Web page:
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Earliest Members of the Century Association

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William H. Appleton

Publisher

Centurion, 1847–1899

Full Name William Henry Appleton

Born 27 January 1814 in Haverhill, Massachusetts

Died 19 October 1899 in New York (Bronx), New York

Buried Woodlawn Cemetery and Conservancy, Bronx, New York

Proposed by Not recorded

Elected 6 November 1847 at age thirty-three

Archivist’s Note: Brother of Daniel S. Appleton, George S. Appleton, John A. Appleton, and Samuel F. Appleton; brother-in-law of James E. Cooley; father of William W. Appleton; father-in-law of H. Seymour Geary; uncle of Daniel Appleton, D. Sidney Appleton, and Edward D. Appleton; great-grandfather of John J. Appleton and William Appleton

Century Memorial

The name of William H. Appleton is honored wherever the English language is spoken. He was the founder of the great publishing house of D. Appleton & Company, which bore his father’s name as the senior partner in the house, and for more than sixty years he directed its affairs. It grew from small beginnings to one of commanding influence, from the nature of its publications and the character of its members, who have always followed the high standard he established.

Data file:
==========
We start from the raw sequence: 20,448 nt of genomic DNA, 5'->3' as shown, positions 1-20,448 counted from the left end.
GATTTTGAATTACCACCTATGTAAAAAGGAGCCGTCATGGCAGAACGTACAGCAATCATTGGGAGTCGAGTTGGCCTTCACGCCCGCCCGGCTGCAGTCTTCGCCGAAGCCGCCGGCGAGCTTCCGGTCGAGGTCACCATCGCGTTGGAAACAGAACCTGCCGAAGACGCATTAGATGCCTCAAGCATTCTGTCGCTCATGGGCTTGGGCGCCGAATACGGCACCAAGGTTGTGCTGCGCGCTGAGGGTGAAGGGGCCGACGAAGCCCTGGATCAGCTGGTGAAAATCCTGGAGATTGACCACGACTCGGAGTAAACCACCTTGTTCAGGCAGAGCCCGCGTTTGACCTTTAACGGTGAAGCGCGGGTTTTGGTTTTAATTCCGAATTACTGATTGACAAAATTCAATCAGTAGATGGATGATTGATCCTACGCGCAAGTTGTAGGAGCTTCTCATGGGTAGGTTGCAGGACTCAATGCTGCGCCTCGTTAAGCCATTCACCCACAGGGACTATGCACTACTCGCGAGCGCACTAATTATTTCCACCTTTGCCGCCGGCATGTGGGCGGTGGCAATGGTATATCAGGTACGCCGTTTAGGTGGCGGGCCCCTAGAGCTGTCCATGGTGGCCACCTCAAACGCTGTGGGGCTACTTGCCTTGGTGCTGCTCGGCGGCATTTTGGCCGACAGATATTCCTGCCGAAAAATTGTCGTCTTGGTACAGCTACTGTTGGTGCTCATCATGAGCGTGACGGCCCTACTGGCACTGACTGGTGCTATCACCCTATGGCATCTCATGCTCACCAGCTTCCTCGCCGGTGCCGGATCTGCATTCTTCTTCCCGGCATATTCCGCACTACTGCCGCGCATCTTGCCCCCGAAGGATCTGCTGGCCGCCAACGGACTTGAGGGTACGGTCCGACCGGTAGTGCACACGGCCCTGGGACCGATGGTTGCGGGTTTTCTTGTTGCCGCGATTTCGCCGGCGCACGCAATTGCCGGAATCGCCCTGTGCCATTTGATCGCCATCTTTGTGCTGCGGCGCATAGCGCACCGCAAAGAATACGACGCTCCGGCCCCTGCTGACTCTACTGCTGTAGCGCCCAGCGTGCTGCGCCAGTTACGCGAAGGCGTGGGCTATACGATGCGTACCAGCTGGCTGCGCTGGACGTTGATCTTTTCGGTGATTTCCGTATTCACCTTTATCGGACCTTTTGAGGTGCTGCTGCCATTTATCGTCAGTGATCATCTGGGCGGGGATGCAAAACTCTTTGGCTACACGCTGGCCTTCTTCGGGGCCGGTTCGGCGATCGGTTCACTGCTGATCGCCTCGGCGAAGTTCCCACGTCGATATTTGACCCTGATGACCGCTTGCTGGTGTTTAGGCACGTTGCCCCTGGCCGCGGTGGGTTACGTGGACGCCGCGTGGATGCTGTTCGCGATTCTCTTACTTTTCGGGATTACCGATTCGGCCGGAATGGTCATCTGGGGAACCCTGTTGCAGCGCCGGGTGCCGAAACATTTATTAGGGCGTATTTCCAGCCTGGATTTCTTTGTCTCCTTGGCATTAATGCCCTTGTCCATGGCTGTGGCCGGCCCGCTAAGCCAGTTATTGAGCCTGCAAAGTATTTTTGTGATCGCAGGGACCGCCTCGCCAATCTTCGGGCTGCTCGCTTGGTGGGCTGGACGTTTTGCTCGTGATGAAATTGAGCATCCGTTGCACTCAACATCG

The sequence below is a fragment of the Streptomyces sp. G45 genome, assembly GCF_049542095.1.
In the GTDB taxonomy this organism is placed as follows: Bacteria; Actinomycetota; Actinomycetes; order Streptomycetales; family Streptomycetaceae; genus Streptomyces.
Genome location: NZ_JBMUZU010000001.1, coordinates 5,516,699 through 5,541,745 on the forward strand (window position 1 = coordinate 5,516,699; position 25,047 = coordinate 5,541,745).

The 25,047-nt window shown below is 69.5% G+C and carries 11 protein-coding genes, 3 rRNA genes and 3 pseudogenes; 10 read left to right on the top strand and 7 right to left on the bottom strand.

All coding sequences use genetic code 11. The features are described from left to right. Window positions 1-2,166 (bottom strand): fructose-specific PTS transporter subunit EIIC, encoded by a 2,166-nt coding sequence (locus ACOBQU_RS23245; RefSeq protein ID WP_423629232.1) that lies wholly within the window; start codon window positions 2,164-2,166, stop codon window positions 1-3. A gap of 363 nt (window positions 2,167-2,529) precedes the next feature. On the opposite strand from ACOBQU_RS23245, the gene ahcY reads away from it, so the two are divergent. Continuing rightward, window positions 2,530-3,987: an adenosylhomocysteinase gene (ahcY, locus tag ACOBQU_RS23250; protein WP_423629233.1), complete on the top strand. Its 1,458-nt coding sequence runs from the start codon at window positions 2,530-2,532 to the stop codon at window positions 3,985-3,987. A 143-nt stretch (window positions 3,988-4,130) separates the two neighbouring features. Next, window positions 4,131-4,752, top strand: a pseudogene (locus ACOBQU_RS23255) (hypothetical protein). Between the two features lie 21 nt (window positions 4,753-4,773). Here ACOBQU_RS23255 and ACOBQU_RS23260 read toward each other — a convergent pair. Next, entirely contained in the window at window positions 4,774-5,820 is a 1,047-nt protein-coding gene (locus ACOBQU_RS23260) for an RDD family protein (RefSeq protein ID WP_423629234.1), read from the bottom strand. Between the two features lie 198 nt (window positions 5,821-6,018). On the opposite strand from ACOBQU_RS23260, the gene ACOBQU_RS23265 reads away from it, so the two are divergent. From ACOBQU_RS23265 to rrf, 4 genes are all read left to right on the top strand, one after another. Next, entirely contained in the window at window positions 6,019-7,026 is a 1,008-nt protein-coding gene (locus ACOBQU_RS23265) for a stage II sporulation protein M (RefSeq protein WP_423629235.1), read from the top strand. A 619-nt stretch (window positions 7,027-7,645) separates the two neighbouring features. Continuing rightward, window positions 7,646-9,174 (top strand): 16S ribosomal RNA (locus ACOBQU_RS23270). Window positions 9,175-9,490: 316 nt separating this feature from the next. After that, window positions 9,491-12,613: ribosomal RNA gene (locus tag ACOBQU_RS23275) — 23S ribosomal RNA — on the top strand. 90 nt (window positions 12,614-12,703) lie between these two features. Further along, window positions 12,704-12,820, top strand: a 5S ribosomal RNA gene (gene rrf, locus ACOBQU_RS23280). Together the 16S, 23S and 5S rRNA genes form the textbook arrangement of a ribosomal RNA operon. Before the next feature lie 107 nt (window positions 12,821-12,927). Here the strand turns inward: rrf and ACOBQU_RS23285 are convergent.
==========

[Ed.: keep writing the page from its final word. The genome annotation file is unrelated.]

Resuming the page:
He was the friend and associate of Tom Moore, Thackeray, Halleck, Bryant and the elder Murray (the founder of the great publishing house that bears his name), and was loved and respected by all who were honored with his acquaintance, for his charm of manner and his fine intellectual qualities.

He labored assiduously and honorably for international copyright, through conviction of the injustice done to authors by the failure of this country to respect their rights. He was the first president of the American Publishers’ Copyright League, and saw his efforts finally crowned with success.

He filled many places of trust in some of the largest corporations in the city, was for many years the senior warden of St. Bartholomew’s Church, gave liberally to charities, some of which he endowed, and was at the time of his death one of the oldest living members of The Century.

He will be remembered as a fine, courteous, dignified gentle man of the old school, an ornament to the society in which he moved, which was of the best, and an honor to the city where his life was spent.

Henry E. Howland
1900 Century Association Yearbook